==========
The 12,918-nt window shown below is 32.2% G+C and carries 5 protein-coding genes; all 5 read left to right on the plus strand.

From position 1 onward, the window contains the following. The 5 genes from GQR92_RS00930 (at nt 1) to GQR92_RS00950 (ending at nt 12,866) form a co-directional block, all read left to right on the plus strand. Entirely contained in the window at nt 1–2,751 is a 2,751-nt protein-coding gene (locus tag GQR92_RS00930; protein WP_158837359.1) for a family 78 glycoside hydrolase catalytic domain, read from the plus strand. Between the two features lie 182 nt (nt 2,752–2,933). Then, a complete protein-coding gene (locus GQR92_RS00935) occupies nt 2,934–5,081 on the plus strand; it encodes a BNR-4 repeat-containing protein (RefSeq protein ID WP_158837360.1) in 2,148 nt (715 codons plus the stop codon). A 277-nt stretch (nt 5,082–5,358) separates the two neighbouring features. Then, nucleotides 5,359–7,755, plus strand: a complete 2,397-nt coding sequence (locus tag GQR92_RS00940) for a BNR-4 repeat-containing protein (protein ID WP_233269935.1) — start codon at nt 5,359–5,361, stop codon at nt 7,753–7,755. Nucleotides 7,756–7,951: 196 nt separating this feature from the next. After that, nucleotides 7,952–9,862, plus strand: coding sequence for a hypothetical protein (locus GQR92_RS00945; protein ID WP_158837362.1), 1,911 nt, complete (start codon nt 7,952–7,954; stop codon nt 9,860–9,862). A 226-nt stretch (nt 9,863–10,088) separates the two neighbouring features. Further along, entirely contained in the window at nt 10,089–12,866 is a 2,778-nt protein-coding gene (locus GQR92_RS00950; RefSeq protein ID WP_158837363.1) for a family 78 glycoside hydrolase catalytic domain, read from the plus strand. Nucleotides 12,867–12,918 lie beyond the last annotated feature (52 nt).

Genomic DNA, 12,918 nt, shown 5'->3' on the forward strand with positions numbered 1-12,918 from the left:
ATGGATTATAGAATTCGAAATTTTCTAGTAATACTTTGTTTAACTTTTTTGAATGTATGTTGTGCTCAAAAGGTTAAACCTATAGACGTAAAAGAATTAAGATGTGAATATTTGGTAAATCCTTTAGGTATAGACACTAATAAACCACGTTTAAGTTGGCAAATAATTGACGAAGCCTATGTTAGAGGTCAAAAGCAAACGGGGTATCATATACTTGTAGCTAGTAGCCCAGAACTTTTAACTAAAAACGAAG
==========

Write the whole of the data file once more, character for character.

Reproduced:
The 12,918-nt window shown below is 32.2% G+C and carries 5 protein-coding genes; all 5 read left to right on the plus strand.

From position 1 onward, the window contains the following. The 5 genes from GQR92_RS00930 (at nt 1) to GQR92_RS00950 (ending at nt 12,866) form a co-directional block, all read left to right on the plus strand. Entirely contained in the window at nt 1–2,751 is a 2,751-nt protein-coding gene (locus tag GQR92_RS00930; protein WP_158837359.1) for a family 78 glycoside hydrolase catalytic domain, read from the plus strand. Between the two features lie 182 nt (nt 2,752–2,933). Then, a complete protein-coding gene (locus GQR92_RS00935) occupies nt 2,934–5,081 on the plus strand; it encodes a BNR-4 repeat-containing protein (RefSeq protein ID WP_158837360.1) in 2,148 nt (715 codons plus the stop codon). A 277-nt stretch (nt 5,082–5,358) separates the two neighbouring features. Then, nucleotides 5,359–7,755, plus strand: a complete 2,397-nt coding sequence (locus tag GQR92_RS00940) for a BNR-4 repeat-containing protein (protein ID WP_233269935.1) — start codon at nt 5,359–5,361, stop codon at nt 7,753–7,755. Nucleotides 7,756–7,951: 196 nt separating this feature from the next. After that, nucleotides 7,952–9,862, plus strand: coding sequence for a hypothetical protein (locus GQR92_RS00945; protein ID WP_158837362.1), 1,911 nt, complete (start codon nt 7,952–7,954; stop codon nt 9,860–9,862). A 226-nt stretch (nt 9,863–10,088) separates the two neighbouring features. Further along, entirely contained in the window at nt 10,089–12,866 is a 2,778-nt protein-coding gene (locus GQR92_RS00950; RefSeq protein ID WP_158837363.1) for a family 78 glycoside hydrolase catalytic domain, read from the plus strand. Nucleotides 12,867–12,918 lie beyond the last annotated feature (52 nt).

Genomic DNA, 12,918 nt, shown 5'->3' on the forward strand with positions numbered 1-12,918 from the left:
ATGGATTATAGAATTCGAAATTTTCTAGTAATACTTTGTTTAACTTTTTTGAATGTATGTTGTGCTCAAAAGGTTAAACCTATAGACGTAAAAGAATTAAGATGTGAATATTTGGTAAATCCTTTAGGTATAGACACTAATAAACCACGTTTAAGTTGGCAAATAATTGACGAAGCCTATGTTAGAGGTCAAAAGCAAACGGGGTATCATATACTTGTAGCTAGTAGCCCAGAACTTTTAACTAAAAACGAAG